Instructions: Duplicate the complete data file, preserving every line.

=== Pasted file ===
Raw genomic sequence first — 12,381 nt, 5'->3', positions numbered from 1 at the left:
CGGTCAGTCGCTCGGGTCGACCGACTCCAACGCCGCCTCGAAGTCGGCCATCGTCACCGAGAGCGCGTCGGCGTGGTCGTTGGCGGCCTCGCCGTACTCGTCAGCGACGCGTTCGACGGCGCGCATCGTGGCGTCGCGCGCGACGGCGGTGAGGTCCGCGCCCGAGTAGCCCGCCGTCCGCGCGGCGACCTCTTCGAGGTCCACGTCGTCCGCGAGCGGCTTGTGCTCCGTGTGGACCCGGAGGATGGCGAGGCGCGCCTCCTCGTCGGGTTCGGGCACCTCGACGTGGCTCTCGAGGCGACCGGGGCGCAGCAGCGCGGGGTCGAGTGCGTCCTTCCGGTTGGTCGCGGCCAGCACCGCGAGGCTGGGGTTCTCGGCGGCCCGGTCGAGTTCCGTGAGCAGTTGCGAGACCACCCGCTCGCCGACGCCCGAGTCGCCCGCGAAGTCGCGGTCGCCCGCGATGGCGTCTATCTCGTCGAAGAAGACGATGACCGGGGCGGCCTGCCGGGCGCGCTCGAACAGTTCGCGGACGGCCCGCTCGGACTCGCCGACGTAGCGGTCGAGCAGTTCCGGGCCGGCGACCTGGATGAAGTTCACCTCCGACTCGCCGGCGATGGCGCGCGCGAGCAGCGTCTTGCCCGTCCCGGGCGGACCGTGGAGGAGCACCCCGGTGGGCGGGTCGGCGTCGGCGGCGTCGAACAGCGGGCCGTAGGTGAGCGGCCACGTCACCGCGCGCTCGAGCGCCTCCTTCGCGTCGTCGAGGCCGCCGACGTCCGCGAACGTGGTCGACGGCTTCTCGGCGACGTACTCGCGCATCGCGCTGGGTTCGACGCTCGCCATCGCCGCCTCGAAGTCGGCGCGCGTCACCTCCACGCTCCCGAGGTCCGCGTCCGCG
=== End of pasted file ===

Raw genomic sequence first — 12,381 nt, 5'->3', positions numbered from 1 at the left:
CGGTCAGTCGCTCGGGTCGACCGACTCCAACGCCGCCTCGAAGTCGGCCATCGTCACCGAGAGCGCGTCGGCGTGGTCGTTGGCGGCCTCGCCGTACTCGTCAGCGACGCGTTCGACGGCGCGCATCGTGGCGTCGCGCGCGACGGCGGTGAGGTCCGCGCCCGAGTAGCCCGCCGTCCGCGCGGCGACCTCTTCGAGGTCCACGTCGTCCGCGAGCGGCTTGTGCTCCGTGTGGACCCGGAGGATGGCGAGGCGCGCCTCCTCGTCGGGTTCGGGCACCTCGACGTGGCTCTCGAGGCGACCGGGGCGCAGCAGCGCGGGGTCGAGTGCGTCCTTCCGGTTGGTCGCGGCCAGCACCGCGAGGCTGGGGTTCTCGGCGGCCCGGTCGAGTTCCGTGAGCAGTTGCGAGACCACCCGCTCGCCGACGCCCGAGTCGCCCGCGAAGTCGCGGTCGCCCGCGATGGCGTCTATCTCGTCGAAGAAGACGATGACCGGGGCGGCCTGCCGGGCGCGCTCGAACAGTTCGCGGACGGCCCGCTCGGACTCGCCGACGTAGCGGTCGAGCAGTTCCGGGCCGGCGACCTGGATGAAGTTCACCTCCGACTCGCCGGCGATGGCGCGCGCGAGCAGCGTCTTGCCCGTCCCGGGCGGACCGTGGAGGAGCACCCCGGTGGGCGGGTCGGCGTCGGCGGCGTCGAACAGCGGGCCGTAGGTGAGCGGCCACGTCACCGCGCGCTCGAGCGCCTCCTTCGCGTCGTCGAGGCCGCCGACGTCCGCGAACGTGGTCGACGGCTTCTCGGCGACGTACTCGCGCATCGCGCTGGGTTCGACGCTCGCCATCGCCGCCTCGAAGTCGGCGCGCGTCACCTCCACGCTCCCGAGGTCCGCGTCCGCG